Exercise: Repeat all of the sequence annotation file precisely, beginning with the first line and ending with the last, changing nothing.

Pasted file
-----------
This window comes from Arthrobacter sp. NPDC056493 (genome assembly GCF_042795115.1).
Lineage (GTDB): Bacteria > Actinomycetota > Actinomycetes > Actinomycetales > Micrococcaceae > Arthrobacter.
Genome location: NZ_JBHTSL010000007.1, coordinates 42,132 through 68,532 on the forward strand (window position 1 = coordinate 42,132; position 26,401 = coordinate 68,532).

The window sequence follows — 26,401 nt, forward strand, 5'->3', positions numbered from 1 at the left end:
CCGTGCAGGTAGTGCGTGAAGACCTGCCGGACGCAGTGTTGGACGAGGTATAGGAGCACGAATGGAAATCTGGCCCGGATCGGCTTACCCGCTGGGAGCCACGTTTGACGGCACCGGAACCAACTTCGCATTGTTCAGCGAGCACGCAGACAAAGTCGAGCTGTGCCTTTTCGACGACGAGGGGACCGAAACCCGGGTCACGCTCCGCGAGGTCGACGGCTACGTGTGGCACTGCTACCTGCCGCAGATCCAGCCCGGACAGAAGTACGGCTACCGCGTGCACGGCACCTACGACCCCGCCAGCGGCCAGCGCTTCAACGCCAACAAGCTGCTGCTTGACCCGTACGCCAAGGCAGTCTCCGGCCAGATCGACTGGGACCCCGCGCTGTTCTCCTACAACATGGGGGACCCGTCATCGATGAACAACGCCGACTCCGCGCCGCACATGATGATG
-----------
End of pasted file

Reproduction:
This window comes from Arthrobacter sp. NPDC056493 (genome assembly GCF_042795115.1).
Lineage (GTDB): Bacteria > Actinomycetota > Actinomycetes > Actinomycetales > Micrococcaceae > Arthrobacter.
Genome location: NZ_JBHTSL010000007.1, coordinates 42,132 through 68,532 on the forward strand (window position 1 = coordinate 42,132; position 26,401 = coordinate 68,532).

The window sequence follows — 26,401 nt, forward strand, 5'->3', positions numbered from 1 at the left end:
CCGTGCAGGTAGTGCGTGAAGACCTGCCGGACGCAGTGTTGGACGAGGTATAGGAGCACGAATGGAAATCTGGCCCGGATCGGCTTACCCGCTGGGAGCCACGTTTGACGGCACCGGAACCAACTTCGCATTGTTCAGCGAGCACGCAGACAAAGTCGAGCTGTGCCTTTTCGACGACGAGGGGACCGAAACCCGGGTCACGCTCCGCGAGGTCGACGGCTACGTGTGGCACTGCTACCTGCCGCAGATCCAGCCCGGACAGAAGTACGGCTACCGCGTGCACGGCACCTACGACCCCGCCAGCGGCCAGCGCTTCAACGCCAACAAGCTGCTGCTTGACCCGTACGCCAAGGCAGTCTCCGGCCAGATCGACTGGGACCCCGCGCTGTTCTCCTACAACATGGGGGACCCGTCATCGATGAACAACGCCGACTCCGCGCCGCACATGATGATG